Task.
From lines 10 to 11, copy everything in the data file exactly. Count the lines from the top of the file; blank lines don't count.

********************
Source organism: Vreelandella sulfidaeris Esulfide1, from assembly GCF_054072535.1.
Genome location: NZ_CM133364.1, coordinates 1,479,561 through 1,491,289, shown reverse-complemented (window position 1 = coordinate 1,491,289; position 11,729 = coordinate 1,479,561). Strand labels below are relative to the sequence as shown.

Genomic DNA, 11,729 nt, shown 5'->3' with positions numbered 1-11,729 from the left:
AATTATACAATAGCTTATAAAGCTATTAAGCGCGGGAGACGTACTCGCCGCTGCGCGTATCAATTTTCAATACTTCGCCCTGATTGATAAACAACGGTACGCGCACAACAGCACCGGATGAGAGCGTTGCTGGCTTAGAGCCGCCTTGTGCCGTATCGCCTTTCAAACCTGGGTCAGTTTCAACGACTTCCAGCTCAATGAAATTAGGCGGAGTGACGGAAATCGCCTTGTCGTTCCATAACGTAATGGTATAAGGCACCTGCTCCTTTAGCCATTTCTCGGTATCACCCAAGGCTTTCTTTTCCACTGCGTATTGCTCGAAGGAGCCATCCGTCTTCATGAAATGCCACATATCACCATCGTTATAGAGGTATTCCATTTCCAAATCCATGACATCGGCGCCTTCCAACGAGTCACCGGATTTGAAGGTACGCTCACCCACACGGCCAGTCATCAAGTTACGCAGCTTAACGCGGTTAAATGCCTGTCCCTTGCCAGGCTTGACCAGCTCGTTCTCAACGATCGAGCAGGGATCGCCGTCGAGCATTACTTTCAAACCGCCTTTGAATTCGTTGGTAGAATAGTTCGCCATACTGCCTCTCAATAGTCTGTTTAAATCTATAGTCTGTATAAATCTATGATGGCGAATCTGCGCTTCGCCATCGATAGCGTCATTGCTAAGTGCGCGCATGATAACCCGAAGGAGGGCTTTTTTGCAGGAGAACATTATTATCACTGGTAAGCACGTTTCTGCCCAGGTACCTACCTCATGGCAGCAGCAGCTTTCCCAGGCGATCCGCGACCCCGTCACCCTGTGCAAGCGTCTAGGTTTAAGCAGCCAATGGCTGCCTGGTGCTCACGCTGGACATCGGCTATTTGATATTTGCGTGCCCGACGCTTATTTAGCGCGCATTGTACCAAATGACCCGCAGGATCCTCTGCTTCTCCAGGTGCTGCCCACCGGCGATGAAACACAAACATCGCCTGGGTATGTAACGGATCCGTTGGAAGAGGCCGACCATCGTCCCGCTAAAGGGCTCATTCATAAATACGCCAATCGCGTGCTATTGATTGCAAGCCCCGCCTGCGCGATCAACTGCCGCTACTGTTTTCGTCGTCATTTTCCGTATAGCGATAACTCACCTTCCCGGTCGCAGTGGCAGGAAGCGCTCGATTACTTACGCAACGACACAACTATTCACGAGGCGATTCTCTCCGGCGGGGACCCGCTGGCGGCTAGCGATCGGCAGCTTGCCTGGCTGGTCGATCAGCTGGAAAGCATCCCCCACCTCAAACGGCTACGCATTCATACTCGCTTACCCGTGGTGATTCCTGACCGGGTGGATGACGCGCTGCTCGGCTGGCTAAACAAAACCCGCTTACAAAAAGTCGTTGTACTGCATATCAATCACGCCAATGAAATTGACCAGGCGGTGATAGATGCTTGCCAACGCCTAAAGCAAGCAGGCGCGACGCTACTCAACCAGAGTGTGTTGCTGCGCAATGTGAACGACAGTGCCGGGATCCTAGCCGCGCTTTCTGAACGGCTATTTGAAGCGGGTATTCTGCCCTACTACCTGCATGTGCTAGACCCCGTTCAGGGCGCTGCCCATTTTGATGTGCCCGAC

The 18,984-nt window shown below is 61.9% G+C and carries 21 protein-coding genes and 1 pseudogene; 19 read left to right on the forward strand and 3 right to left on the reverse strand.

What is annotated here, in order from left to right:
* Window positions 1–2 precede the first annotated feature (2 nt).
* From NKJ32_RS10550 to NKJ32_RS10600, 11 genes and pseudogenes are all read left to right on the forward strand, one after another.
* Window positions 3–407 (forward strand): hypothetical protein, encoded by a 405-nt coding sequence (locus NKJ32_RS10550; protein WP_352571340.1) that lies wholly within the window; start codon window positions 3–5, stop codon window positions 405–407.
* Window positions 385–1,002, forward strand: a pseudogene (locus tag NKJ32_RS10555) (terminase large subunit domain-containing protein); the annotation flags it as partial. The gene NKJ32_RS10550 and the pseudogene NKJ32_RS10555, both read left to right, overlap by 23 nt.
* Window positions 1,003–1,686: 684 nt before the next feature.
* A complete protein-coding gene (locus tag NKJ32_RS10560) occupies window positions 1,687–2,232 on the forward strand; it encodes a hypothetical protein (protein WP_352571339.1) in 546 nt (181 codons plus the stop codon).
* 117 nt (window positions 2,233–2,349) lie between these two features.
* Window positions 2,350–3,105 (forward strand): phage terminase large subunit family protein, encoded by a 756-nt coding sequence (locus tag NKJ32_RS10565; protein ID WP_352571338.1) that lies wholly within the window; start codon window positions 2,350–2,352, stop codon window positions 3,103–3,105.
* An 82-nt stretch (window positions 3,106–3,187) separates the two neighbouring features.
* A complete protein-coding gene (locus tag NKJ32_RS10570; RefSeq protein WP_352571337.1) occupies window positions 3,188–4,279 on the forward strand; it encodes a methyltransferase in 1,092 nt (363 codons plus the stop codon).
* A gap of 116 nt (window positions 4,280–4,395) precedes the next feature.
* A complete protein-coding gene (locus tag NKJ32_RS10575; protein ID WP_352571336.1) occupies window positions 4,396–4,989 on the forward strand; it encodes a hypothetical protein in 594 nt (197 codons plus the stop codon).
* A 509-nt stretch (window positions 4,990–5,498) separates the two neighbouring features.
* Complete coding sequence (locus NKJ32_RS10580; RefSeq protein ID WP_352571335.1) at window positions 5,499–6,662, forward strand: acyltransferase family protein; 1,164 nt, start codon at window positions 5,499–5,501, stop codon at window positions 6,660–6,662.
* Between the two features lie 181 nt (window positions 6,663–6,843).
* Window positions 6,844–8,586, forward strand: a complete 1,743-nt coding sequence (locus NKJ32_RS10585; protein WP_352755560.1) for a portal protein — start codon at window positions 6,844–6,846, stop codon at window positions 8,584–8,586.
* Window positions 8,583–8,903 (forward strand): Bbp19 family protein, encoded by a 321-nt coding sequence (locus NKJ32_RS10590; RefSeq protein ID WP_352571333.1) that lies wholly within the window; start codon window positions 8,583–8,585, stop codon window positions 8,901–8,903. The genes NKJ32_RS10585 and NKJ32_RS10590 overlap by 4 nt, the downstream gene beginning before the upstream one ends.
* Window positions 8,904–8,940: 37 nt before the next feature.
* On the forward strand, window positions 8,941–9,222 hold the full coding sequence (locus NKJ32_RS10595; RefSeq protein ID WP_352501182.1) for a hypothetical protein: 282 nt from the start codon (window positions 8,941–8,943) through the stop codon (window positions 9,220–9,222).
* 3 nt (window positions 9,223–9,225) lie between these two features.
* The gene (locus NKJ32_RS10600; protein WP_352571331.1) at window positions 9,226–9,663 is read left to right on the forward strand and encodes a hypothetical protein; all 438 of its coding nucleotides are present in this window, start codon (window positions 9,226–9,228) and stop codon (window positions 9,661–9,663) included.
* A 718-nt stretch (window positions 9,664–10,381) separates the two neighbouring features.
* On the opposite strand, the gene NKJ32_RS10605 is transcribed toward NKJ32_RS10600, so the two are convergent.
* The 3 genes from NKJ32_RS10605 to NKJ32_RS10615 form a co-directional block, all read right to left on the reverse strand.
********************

* Window positions 385–1,002, forward strand: a pseudogene (locus tag NKJ32_RS10555) (terminase large subunit domain-containing protein); the annotation flags it as partial. The gene NKJ32_RS10550 and the pseudogene NKJ32_RS10555, both read left to right, overlap by 23 nt.
* Window positions 1,003–1,686: 684 nt before the next feature.